To prevent that loss, she focuses on developing markets for nutritious food products, including the logistics of delivering processing equipment where it is needed and navigating poor roads and inconsistent electricity supplies. “I am making a difference and giving back to a community where I grew up,” Bugusu says.
Bugusu works with the same food-processing incubation centers established by Purdue that help train entrepreneurs like Mbacke. The centers are often hosted by a government research institution or local university to facilitate the transition from Purdue to local management. These centers focus on women’s associations, training members in food-processing technologies to make high-quality food products using locally grown crops such as mango or baobab to enhance the nutrition of the products.
“We are expanding the incubation centers to serve existing rural markets and improve nutrition by making foods that local consumers want and can purchase,” Bugusu says. “Rural entrepreneurs can also supply urban markets, expanding their market.”
Business opportunities for women also have a positive impact on the wider community, Nielsen says. “If you help a woman, you have helped the entire family. With an income, women will spend their money on their children, paying for them to go to school, or for medicine, medical treatment, and more nutritious food.”
Producing fortified products is a key goal for the Postharvest Initiative, since a lack of nutrients such as zinc, iron, and vitamin A contribute to the risk of stunted growth and low disease resistance. The team is testing products like porridge fortified with nutrient-rich plant sources, such as mango, with a surprise assist from technology originally designed for NASA’s Mars mission. At the Food Processing Training and Incubation Center in Eldoret, Kenya, staff produce fortified flours with the small-scale, low-cost extruder developed by Carlos Corvalan, associate professor of food science; Osvaldo Campanella, professor of agricultural and biological engineering; Martin Okos, professor of agricultural and biological engineering; and Amudhan Ponrajan (PhD ’16, agricultural and biological engineering) to make cereals, snacks, and pasta in space.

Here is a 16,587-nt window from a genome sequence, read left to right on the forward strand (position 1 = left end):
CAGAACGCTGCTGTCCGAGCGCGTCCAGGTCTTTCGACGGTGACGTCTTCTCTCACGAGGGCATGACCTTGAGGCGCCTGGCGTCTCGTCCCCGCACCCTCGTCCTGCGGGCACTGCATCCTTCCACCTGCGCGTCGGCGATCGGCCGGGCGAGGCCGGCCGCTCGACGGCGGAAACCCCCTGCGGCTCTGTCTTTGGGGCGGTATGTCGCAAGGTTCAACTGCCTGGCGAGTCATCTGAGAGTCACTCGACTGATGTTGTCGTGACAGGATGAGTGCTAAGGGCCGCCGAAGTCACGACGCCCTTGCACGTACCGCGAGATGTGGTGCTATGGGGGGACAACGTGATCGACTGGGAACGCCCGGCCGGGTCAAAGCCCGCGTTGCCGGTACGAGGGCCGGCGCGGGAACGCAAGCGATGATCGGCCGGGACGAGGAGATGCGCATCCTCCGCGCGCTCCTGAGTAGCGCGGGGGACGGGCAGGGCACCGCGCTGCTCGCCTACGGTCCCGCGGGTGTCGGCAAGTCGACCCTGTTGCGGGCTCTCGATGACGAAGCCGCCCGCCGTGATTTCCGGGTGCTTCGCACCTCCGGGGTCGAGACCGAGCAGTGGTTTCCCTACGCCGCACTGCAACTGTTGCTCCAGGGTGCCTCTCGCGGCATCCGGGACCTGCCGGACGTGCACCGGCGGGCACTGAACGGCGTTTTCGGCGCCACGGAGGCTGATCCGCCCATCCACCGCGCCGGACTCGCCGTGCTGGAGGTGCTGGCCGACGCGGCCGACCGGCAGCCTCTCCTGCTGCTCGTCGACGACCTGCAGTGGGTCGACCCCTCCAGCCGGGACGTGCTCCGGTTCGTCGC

Women lead the way
Making new products is a gamble, however, if consumers aren’t enthusiastic about the results. Bruce Hamaker, distinguished professor of food science and Roy L. Whistler Chair, along with colleagues in the FPL, tested products with 200 participants in Kenya, confirming their interest in purchasing fortified millet flour and instant products, including those containing natural nutritional fortification.
Expanding the market for sorghum and millet products is another goal of the Postharvest Initiative. While maize is the most widely grown staple crop in Sub-Saharan Africa, scientists are encouraging the use of more drought-tolerant indigenous grains in response to the rising temperatures and dwindling water supplies of climate change. To facilitate this growth, Hamaker and collaborators in Africa helped establish urban and rural food processing incubation centers in Niger, Mali, and Kenya, which trained entrepreneurs to create and produce packaged sorghum- and millet-based products.
Farmer and processor buy-in is essential to reducing postharvest crop loss. Since women now outpace men as farm managers and food processors in Africa, the team is reaching out to women. “[Women] are pushing and making the decisions about these food innovations,” Bugusu says.
And women are recruited for training in incubation centers, where they receive skills to establish their own processing businesses. Women like Madame Mbacke serve as vital role models for other women. “She’s an entrepreneur and a philanthropist,” says Nielsen, which is in line with the team’s vision. “We have a real purpose. We can make an impact. That’s the world of people in this Postharvest Initiative.”
Photos provided by Dieudonné Baributsa, Betty Bugusu, Tom Campbell, Violet Mugalavai, Amudhan Ponrajan, and J.C. Rubyogo.